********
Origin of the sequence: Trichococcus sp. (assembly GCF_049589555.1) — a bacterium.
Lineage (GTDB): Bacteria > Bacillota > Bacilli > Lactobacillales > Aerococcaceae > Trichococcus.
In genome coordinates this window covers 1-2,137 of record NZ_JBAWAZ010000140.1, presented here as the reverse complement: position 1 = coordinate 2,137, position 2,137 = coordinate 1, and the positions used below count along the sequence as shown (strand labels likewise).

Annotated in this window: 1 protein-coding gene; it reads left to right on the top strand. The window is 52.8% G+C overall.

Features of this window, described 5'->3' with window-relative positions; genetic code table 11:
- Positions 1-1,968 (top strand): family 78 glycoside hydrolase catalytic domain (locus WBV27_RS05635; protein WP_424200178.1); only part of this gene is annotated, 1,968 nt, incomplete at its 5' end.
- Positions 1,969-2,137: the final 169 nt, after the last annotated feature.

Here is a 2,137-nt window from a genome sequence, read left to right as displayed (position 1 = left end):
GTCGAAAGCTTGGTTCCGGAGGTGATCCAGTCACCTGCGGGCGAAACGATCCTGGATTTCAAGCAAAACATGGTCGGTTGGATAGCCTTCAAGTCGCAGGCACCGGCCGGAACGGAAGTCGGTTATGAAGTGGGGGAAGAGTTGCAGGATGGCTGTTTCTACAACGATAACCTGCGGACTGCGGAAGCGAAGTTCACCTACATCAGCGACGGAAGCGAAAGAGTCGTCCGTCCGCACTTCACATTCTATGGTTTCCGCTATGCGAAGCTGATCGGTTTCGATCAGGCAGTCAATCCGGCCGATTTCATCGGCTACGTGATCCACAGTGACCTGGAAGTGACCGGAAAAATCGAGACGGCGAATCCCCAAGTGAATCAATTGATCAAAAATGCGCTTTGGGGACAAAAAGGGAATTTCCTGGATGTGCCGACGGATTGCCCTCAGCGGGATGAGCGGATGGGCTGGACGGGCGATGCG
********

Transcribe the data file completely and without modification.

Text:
Origin of the sequence: Trichococcus sp. (assembly GCF_049589555.1) — a bacterium.
Lineage (GTDB): Bacteria > Bacillota > Bacilli > Lactobacillales > Aerococcaceae > Trichococcus.
In genome coordinates this window covers 1-2,137 of record NZ_JBAWAZ010000140.1, presented here as the reverse complement: position 1 = coordinate 2,137, position 2,137 = coordinate 1, and the positions used below count along the sequence as shown (strand labels likewise).

Annotated in this window: 1 protein-coding gene; it reads left to right on the top strand. The window is 52.8% G+C overall.

Features of this window, described 5'->3' with window-relative positions; genetic code table 11:
- Positions 1-1,968 (top strand): family 78 glycoside hydrolase catalytic domain (locus WBV27_RS05635; protein WP_424200178.1); only part of this gene is annotated, 1,968 nt, incomplete at its 5' end.
- Positions 1,969-2,137: the final 169 nt, after the last annotated feature.

Here is a 2,137-nt window from a genome sequence, read left to right as displayed (position 1 = left end):
GTCGAAAGCTTGGTTCCGGAGGTGATCCAGTCACCTGCGGGCGAAACGATCCTGGATTTCAAGCAAAACATGGTCGGTTGGATAGCCTTCAAGTCGCAGGCACCGGCCGGAACGGAAGTCGGTTATGAAGTGGGGGAAGAGTTGCAGGATGGCTGTTTCTACAACGATAACCTGCGGACTGCGGAAGCGAAGTTCACCTACATCAGCGACGGAAGCGAAAGAGTCGTCCGTCCGCACTTCACATTCTATGGTTTCCGCTATGCGAAGCTGATCGGTTTCGATCAGGCAGTCAATCCGGCCGATTTCATCGGCTACGTGATCCACAGTGACCTGGAAGTGACCGGAAAAATCGAGACGGCGAATCCCCAAGTGAATCAATTGATCAAAAATGCGCTTTGGGGACAAAAAGGGAATTTCCTGGATGTGCCGACGGATTGCCCTCAGCGGGATGAGCGGATGGGCTGGACGGGCGATGCG